Michael Levin is a regenerative and developmental biologist at Tufts University in Massachusetts. He has spent most of his career studying how electrical signals travel between cells in the body. Now, he thinks we could use those signals to program our cells to regrow arms, legs, and even faces.

Over at Matter, Cynthia Graber has a terrific essay on Michael Levin's work, and how it fits into the history of regenerative medicine. You won't be able to put it down until you get to the end — which is probably why this article just won the prestigious Institute of Physics journalism prize.


Here's how Graber begins her article:

A future in which humans regrow lost or diseased body parts feels like a mirage. But why? After all, many species can accomplish the task with ease. A decapitated flatworm, for example, will grow a new head, replete with a new brain. For the first week of their lives, tadpoles can replace lost tails. And the axolotl, or Mexican salamander, has the ability to regenerate everything from its limbs and tail to its spinal cord and skin, all without any evidence of scarring. Even some mammals have limited regenerative abilities: every year, reindeer regrow their shedded antlers. And, in some circumstances, young rats that lose a leg can grow it back.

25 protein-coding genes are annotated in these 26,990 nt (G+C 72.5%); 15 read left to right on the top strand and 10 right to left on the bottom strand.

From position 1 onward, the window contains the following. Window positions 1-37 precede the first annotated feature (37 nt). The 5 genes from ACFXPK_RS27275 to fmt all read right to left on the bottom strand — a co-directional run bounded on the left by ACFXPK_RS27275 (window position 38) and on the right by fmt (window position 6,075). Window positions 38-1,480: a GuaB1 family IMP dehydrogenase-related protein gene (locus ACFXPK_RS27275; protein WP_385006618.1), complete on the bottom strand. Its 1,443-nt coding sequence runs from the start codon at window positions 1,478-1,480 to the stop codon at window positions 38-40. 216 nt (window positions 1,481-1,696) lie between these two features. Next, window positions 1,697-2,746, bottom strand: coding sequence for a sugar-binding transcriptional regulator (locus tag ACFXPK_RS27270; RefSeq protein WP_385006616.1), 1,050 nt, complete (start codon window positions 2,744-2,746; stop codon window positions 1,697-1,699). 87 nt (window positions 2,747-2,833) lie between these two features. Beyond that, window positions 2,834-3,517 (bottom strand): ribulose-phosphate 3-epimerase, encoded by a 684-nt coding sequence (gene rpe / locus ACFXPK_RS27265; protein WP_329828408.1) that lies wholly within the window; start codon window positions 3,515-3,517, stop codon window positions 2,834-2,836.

Humans have a sliver of regenerative capacity, too. If a child experiences a neat slice through the end of his fingertip, that tip will grow back — although the ability disappears sometime around the age of 12. The Greek legend of Prometheus, the god who was cursed to have an eagle peck out his liver each day, only to grow it back overnight, actually contains a grain of physiological truth: if you were to lose part of your liver, it would, in fact, repair itself. With the exception of our skin, it's the only human organ that can do this.

Regenerating a small body part under special circumstances is one thing, but what if we could regrow entire lost limbs? What if we could signal to our bodies to regrow damaged retinal tissue — or even to regrow an entire eye? Michael Levin doesn't think this is an outlandish fantasy. In fact, he thinks he may be on the path to figuring out how to do precisely that.

Read the whole essay at Matter